We barely made it around the block. The automatic transmission slipped so much that if I tried to accelerate too quickly, the engine would just race and coast to a stop. "But I could fix that," I told my dad. "I'll just convert it to a manual four-on-the-floor stick shift." Besides, it was only $200 -- what a deal. We got it home, and I immediately went down to the local junkyard and got a manual transmission that was guaranteed to fit. We tried for four or five hours trying to line up and slide in the junkyard tranny. We finally realized that the shaft was too long and would have to be machined.

After that came the fun part. I cleaned, waxed, replaced plugs and changed the oil. It would not start. The compression gauge showed very little compression in each cylinder. We finally figured that the thick oil sludge we drained out of the engine was supplying most of the compression. So we drained out the new oil and returned the sludge along with a quart of Motor Honey. After a few minutes of cranking it finally started. After that, every time I needed oil I just added a quart of Motor Honey. I drove it for three years and sold it for $200. --Gerry Vinson, Wagoner, Okla.

A Fateful Stop

I was 17, just returning from a week's vacation with my family and (sigh) the girl who was the first real love of my life (my mom said she could come along to keep me happy). After that week of bliss, and little meaningful sleep (but no hanky-panky, this was 1964 after all), I was driving Old Blue, my 1957 DeSoto convertible (white with light blue interior), still in that state of semi-coma that teenagers call true love when I came to an intersection and stopped (even though there was no stop sign). I then proceeded to enter the intersection when out of my rearview mirror popped a brand new Plymouth station wagon and, bang, we collided.

After my initial shock, I noticed there was something unusual about the car I hit. It had this emergency light on the roof and the paint on the side identified it as a City of Manitowoc police car. Later in court, a sympathetic judge said, "I'm sorry young man, but we must suspend your driving privileges for a month." My father, who accompanied me for support, said "Your honor, he'll be lucky if he drives anytime in the next year." I think I got that punishment for the razzing my dad got at his monthly police and fire commission meetings (he was the president of the group). My dad relented after two months.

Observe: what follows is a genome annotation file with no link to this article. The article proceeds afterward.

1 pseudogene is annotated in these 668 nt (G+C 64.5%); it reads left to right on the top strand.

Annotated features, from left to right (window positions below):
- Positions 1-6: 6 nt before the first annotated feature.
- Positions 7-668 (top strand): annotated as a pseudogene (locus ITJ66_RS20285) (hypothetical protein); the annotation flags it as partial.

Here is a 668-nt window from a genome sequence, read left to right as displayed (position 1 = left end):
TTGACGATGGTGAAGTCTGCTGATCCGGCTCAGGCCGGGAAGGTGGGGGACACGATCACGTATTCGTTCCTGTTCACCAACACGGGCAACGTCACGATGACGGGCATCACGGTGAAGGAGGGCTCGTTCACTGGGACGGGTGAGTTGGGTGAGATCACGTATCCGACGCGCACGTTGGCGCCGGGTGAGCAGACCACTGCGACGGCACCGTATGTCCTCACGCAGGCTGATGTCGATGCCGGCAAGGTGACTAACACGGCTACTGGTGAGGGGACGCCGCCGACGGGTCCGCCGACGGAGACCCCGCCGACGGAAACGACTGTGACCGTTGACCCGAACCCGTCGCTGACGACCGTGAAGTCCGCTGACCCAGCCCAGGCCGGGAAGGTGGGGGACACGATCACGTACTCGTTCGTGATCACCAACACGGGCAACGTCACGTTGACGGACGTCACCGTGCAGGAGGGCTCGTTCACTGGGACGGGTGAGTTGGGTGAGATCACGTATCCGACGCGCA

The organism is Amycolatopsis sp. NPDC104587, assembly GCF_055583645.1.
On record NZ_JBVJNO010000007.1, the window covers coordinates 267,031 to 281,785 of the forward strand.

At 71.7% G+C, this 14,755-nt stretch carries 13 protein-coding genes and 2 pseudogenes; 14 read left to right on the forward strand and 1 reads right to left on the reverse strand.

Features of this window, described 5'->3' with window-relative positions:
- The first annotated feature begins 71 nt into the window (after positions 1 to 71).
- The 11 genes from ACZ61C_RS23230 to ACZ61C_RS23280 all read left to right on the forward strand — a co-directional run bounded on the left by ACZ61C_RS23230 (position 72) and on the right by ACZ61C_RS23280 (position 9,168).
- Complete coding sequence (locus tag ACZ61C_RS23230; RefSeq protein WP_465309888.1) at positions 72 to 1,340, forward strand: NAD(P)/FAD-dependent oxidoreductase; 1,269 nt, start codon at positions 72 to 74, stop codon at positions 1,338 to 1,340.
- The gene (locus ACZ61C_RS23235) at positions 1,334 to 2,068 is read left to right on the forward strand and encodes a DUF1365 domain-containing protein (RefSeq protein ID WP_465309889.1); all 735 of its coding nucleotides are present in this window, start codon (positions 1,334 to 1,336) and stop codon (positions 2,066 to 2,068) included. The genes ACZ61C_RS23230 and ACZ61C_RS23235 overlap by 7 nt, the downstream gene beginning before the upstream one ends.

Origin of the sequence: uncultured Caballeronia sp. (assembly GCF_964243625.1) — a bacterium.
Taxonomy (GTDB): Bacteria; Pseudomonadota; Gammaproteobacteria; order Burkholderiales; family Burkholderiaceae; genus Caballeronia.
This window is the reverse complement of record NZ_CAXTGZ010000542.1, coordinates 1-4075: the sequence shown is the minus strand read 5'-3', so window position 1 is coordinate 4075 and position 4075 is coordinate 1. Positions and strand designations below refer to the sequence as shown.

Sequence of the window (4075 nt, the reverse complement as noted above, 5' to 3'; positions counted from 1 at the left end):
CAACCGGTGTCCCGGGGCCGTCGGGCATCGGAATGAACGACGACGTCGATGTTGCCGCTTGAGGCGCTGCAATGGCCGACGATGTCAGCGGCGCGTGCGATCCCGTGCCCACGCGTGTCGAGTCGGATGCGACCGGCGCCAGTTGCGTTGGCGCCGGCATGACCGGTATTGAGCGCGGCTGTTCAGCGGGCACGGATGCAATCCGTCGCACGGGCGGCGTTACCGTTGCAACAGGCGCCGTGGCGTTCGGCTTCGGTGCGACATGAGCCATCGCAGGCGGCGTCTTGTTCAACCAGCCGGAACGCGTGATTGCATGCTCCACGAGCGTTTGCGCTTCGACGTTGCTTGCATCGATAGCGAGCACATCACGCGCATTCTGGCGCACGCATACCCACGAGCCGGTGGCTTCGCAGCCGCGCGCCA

Three years ago, my wife (not the same girl as described above) and I saw the exact replica of this same car down to the paint and the big back seat. That car that I had paid $1,200 for was now restored down to a like-new baby blue and white interior and push-button transmission and selling for $85,000. Now that would have been a good investment. --Tom Golding, Wisconsin

A Hot Time Was Had

It was 1940, and the world was getting ready for war. Europe was already at war. Jobs were easy to find. Mother and Dad were both employed. This lack of supervision and my lack of interest in school made it easy for me to play hooky.

One day when playing hooky, one of my friends had to go back to school to catch the school bus home. The La Salle was in the garage at home laid up for the winter. I volunteered to drive my friend back to catch the school bus. I didn't remember that Dad had drained the radiator for the winter. But the car ran fine until we got to town. Then it started steaming and smoking, and then the engine stopped. I knew I was in deep trouble. I couldn't think of anything else to do so I got on a school bus and went home.

Then I thought, If I could get someone to tow the car home and get the car back in the garage, I could deal with this problem later. I went over to see a neighbor who had a truck. He and his brother were just leaving for town and agreed to tow the La Salle with their truck on the way back home. They did. I got the car back in the garage, shut the door and put the key back in the house were I had found it. Nothing happened until next spring when Dad put water in the radiator, and he tried to start the car but it wouldn't start. He sold it shortly after that as a nonfunctioning car. I never had the nerve to tell them what had happened. --Robert W. Glein, Marysville, Wash.


In the first installment, the oil disappears in "The Batmobile," a Fiat meets its match in a Roman street, and a first car serves as the perfect mode of transport for a football team.